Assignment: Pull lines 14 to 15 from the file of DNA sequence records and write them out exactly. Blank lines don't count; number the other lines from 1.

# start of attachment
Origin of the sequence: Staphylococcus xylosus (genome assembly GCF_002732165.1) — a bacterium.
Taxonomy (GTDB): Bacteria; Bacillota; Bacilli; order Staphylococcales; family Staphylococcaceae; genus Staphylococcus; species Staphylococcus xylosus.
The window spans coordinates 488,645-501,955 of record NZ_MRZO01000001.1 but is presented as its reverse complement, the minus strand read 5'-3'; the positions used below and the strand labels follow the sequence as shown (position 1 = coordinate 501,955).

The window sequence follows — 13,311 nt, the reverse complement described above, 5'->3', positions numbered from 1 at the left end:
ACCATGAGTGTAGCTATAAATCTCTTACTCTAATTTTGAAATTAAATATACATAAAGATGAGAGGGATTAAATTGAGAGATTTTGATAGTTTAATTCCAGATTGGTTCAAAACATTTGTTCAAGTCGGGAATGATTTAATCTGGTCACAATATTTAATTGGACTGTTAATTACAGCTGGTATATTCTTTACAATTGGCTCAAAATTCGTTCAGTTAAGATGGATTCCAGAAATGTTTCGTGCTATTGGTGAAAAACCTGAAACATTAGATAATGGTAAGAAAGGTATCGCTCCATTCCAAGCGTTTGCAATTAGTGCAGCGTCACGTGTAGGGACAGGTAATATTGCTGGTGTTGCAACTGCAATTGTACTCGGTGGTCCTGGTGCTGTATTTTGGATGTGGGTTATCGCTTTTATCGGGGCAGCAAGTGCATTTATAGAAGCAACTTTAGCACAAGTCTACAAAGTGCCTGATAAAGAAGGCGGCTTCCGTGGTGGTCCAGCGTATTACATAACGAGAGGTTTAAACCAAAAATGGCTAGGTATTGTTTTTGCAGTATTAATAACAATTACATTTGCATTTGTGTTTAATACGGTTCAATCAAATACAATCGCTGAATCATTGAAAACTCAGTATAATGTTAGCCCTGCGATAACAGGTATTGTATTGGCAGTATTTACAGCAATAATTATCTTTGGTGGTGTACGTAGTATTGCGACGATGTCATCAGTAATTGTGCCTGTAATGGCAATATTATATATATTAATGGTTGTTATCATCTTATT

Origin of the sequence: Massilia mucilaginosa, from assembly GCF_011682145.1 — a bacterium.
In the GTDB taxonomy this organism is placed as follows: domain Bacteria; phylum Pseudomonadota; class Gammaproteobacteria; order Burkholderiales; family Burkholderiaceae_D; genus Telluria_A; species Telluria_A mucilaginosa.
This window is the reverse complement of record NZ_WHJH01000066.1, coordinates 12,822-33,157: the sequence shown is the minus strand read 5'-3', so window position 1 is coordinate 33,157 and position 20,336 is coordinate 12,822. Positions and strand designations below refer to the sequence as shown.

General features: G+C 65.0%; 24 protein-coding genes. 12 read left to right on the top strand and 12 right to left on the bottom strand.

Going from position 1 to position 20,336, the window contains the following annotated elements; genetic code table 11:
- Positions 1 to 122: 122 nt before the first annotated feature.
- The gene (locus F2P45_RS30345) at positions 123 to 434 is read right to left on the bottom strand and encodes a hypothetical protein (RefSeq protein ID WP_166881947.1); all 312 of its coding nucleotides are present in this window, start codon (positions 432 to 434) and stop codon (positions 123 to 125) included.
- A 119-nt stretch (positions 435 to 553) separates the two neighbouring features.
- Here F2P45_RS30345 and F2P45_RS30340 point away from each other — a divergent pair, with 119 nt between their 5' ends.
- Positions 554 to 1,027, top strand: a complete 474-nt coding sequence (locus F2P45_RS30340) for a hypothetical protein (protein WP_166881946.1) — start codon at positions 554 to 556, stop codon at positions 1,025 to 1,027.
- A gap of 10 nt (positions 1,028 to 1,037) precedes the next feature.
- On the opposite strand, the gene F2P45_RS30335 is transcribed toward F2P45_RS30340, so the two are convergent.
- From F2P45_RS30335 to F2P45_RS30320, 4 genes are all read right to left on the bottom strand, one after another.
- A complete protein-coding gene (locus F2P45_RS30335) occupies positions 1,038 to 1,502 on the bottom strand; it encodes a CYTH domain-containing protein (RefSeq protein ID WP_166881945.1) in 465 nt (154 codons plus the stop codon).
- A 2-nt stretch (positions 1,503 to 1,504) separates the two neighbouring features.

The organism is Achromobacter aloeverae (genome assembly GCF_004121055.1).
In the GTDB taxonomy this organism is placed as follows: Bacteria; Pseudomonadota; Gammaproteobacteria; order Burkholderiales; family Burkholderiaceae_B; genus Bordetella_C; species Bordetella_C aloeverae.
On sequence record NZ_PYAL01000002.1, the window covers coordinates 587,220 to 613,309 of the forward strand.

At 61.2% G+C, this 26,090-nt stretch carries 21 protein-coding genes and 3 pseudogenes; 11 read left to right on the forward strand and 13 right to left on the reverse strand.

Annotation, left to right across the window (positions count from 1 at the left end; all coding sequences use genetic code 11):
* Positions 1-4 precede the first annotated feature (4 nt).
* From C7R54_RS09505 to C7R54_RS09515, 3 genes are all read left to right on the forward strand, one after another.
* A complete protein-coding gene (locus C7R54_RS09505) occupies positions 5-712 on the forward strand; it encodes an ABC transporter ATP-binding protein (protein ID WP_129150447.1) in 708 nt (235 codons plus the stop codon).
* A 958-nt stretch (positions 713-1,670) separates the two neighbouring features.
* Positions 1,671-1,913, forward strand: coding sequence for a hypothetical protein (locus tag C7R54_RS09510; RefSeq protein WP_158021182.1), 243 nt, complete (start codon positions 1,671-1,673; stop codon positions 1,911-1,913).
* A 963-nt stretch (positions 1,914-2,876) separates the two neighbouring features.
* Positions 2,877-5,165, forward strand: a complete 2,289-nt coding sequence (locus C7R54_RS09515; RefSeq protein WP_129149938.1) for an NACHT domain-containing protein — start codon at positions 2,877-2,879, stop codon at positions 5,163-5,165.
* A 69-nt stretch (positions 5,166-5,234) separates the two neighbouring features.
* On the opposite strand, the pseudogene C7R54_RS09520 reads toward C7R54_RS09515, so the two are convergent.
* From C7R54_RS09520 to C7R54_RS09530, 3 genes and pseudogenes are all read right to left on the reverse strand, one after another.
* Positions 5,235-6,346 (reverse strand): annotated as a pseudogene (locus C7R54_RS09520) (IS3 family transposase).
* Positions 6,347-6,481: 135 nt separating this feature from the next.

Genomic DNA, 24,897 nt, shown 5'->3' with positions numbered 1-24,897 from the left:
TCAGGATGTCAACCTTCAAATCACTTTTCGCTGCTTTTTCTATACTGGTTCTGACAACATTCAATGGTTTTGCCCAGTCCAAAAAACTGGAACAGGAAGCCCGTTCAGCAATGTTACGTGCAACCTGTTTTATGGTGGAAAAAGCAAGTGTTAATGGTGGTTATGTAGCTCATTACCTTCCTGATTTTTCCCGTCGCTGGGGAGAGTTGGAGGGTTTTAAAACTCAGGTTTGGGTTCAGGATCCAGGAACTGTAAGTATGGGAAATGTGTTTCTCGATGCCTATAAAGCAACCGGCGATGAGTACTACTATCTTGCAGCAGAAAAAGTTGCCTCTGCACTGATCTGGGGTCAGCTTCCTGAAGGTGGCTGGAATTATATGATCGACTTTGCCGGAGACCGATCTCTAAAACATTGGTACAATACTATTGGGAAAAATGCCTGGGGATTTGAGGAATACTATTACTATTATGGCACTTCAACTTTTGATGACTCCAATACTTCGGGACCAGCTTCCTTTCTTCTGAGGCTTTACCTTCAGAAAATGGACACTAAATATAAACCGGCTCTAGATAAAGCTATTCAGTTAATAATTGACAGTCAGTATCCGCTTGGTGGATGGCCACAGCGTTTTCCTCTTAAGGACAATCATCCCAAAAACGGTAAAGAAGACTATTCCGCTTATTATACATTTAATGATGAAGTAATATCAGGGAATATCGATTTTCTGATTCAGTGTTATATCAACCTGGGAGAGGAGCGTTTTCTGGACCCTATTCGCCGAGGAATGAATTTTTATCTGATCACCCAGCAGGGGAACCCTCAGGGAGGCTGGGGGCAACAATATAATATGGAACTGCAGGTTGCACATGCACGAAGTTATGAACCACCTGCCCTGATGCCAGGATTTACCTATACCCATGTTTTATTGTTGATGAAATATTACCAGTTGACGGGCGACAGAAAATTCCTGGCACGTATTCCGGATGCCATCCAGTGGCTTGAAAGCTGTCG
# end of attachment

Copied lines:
- Here F2P45_RS30345 and F2P45_RS30340 point away from each other — a divergent pair, with 119 nt between their 5' ends.
- Positions 554 to 1,027, top strand: a complete 474-nt coding sequence (locus F2P45_RS30340) for a hypothetical protein (protein WP_166881946.1) — start codon at positions 554 to 556, stop codon at positions 1,025 to 1,027.